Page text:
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Inflation cooled again in January in a bumpy downward trend

The CPI posted its smallest annual gain since October 2021

Consumer prices continued to climb in January, but they rose at the lowest yearly pace recorded since October 2021, according to data released Tuesday by the Bureau of Labor Statistics (BLS). This is welcome news for the Federal Reserve, which is continuing to raise interest rates in an attempt to curb inflation via consumer spending.

The Consumer Price Index rose by 6.4% in January compared to a year ago. In December, the index posted a yearly increase of 6.5%.

“While this is the smallest year-over-year price increase since October 2021, today’s report suggests that the downward trend in inflation may be bumpier than had hoped. It means that the Federal Reserve will push forward with rate hikes through the spring, which will increase borrowing costs for consumers and businesses,” Lisa Sturtevant, Bright MLS’ chief economist, said in a statement. “The January inflation report comes on the heels of adjustments to fourth quarter CPI numbers, which indicated that the pace of disinflation at the end of last year was slightly slower than we had thought. It also follows an exceptional strong January jobs report and rising consumer confidence, which propped up consumer demand.”

The annual increase can be attributed to large yearly jumps in the indexes for shelter (7.9%), food (10.1%), energy (8.7%), household furnishings and operations (5.9%), medical care (3.1%), recreation (4.8%), and new vehicles (5.8%).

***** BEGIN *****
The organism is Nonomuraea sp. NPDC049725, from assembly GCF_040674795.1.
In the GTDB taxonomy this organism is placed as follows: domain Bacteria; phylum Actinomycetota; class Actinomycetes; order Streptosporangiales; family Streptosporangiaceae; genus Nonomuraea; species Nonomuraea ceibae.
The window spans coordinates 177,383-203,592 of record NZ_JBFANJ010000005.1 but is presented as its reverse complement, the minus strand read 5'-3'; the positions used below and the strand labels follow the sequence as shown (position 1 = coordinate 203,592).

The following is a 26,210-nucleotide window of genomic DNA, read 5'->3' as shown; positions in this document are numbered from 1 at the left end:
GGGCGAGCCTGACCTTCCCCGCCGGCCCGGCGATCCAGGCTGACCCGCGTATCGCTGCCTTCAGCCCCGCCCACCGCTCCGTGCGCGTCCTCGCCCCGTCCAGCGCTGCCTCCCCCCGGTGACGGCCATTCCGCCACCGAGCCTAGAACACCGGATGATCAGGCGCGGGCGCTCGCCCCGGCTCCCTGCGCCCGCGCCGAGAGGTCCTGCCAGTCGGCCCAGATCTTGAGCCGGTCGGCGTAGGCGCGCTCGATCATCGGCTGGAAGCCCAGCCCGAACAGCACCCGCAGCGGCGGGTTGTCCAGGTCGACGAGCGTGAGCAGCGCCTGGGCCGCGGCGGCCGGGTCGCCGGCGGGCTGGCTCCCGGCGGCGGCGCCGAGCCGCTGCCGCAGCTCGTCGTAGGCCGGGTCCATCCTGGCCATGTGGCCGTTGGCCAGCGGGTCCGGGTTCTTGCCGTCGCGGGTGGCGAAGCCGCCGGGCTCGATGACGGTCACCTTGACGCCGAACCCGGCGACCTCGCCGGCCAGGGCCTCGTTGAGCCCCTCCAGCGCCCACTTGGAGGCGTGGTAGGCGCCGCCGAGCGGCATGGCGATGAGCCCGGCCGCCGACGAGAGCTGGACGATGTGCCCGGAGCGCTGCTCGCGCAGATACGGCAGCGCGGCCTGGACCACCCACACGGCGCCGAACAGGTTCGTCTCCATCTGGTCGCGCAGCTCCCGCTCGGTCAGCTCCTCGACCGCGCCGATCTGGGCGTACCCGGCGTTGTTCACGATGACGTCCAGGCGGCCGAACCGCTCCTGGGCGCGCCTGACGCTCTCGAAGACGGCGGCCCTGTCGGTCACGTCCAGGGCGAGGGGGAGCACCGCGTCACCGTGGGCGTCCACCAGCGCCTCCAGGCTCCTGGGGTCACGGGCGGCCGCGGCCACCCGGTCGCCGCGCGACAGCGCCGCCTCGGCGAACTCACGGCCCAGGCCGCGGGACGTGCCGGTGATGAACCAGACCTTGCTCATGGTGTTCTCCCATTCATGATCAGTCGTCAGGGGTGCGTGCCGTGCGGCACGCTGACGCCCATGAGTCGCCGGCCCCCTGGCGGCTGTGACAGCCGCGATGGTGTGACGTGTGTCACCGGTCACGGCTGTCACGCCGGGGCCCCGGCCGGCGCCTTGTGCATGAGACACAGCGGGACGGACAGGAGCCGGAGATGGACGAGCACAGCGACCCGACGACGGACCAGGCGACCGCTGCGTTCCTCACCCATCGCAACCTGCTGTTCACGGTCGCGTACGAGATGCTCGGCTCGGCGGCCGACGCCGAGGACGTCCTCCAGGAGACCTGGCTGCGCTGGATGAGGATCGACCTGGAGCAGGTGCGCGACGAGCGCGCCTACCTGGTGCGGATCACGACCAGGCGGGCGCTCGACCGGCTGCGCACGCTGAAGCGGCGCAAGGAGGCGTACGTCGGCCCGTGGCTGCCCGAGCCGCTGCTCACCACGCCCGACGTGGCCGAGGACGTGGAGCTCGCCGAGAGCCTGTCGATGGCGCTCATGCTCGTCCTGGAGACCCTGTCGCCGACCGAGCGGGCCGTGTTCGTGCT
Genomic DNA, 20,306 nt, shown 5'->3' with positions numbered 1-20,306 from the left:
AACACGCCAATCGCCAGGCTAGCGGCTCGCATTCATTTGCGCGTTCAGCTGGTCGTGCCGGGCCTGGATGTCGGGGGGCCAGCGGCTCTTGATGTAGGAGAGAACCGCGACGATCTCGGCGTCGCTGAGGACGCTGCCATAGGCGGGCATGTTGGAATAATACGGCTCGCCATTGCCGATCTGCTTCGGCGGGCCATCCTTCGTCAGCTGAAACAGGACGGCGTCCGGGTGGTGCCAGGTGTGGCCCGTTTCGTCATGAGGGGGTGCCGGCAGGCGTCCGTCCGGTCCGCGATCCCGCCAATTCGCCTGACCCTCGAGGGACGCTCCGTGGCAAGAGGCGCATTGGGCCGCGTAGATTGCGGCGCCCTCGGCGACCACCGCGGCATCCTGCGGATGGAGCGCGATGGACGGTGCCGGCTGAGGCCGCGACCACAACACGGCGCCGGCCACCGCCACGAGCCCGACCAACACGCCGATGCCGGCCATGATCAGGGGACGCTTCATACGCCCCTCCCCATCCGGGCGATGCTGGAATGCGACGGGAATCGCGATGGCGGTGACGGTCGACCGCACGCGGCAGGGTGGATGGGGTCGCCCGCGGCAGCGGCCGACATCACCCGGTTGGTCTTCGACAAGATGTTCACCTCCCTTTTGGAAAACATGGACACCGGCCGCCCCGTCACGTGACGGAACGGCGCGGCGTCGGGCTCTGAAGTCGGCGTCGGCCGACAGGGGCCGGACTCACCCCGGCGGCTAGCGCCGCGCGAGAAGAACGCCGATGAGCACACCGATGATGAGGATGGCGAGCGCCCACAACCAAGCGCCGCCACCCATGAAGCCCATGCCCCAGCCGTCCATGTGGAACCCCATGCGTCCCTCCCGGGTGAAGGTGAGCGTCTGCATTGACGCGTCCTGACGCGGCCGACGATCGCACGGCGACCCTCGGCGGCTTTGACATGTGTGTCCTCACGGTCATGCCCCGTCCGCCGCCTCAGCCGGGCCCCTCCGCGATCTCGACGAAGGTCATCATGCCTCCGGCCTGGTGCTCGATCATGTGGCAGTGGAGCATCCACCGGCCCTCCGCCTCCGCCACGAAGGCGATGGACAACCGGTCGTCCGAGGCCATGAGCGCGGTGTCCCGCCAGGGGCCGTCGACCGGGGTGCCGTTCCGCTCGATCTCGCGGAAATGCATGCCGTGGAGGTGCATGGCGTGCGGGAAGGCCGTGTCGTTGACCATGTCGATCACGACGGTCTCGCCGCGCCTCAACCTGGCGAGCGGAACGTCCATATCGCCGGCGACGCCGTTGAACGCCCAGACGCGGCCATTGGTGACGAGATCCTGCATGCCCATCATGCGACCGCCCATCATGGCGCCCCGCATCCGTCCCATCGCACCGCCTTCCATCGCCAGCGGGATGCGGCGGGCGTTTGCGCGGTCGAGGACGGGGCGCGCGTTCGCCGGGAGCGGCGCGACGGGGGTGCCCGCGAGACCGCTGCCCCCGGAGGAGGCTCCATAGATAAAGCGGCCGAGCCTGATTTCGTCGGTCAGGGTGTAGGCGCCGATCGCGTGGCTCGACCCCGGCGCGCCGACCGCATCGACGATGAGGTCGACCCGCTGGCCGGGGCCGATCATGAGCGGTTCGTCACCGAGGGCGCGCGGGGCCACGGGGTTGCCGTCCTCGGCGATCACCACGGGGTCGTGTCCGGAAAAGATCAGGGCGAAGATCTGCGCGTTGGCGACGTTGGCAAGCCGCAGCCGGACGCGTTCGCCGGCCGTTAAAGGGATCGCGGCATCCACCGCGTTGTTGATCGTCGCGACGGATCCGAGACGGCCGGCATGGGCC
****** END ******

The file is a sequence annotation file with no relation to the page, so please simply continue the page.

The all items less food and energy index rose 5.6% in January, its smallest yearly gain since December 2021. The large yearly increase in the cost of shelter accounted for nearly 60% of the index’s increase.

The CPI rose 0.5% month over month on a seasonally adjusted basis in January after falling 0.1% in December. Energy was by far the largest contributor to the month-over-month increase in the all items index, rising 2.0% from the month prior, thanks to a 6.7% monthly jump in the cost of natural gas and a 2.4% increase in the cost of gasoline.

The index for food also posted a notable gain, rising 0.5% from the month prior.

“The personal consumption expenditures (PCE) index, a key measure of core inflation, will be released later this month. This price index excludes volatile food and energy prices,” Sturtevant said. “The Federal Reserve and other policymakers have become more focused on ‘supercore’ inflation, an even narrower set of prices that also excludes housing.”

Month over month, the all items less food and energy index rose 0.4%, with a 0.7% monthly increase in the shelter index accounting for nearly half of the monthly increase. Compared to December, the rent index and owners’ equivalent rent index each rose 0.7%.

Other categories that contributed to the monthly increase included motor vehicle insurance (1.4%), recreation (0.5%), apparel (0.8%) and household furnishings and operations index (0.3%). Meanwhile, the indexes that dropped on a monthly basis included used cars and trucks (-1.9%), medical care (-0.4%), and airline fares (-2.1%).

According to Sturtevant, none of this is good news for prospective homebuyers looking to purchase a home in the near future.

Home prices have risen much faster than incomes over the past three years. The Fed’s rate increases, which have led to higher mortgage rates, have made the cost of buying a home even more costly. Slowing demand in the housing market was part and parcel of the Fed’s strategy designed to cool consumer demand to bring down inflation,” she said. “In many markets across the country, the housing market has bottomed out and buyers are back, often facing still-low inventory and stiff competition. Those fortunate enough to own a home who have seen their equity rise to record levels and who have locked in historically low mortgage rates are sitting pretty. However, individuals and families who are hoping to buy their first home will find a difficult — and expensive — process awaiting them in the spring housing market.”

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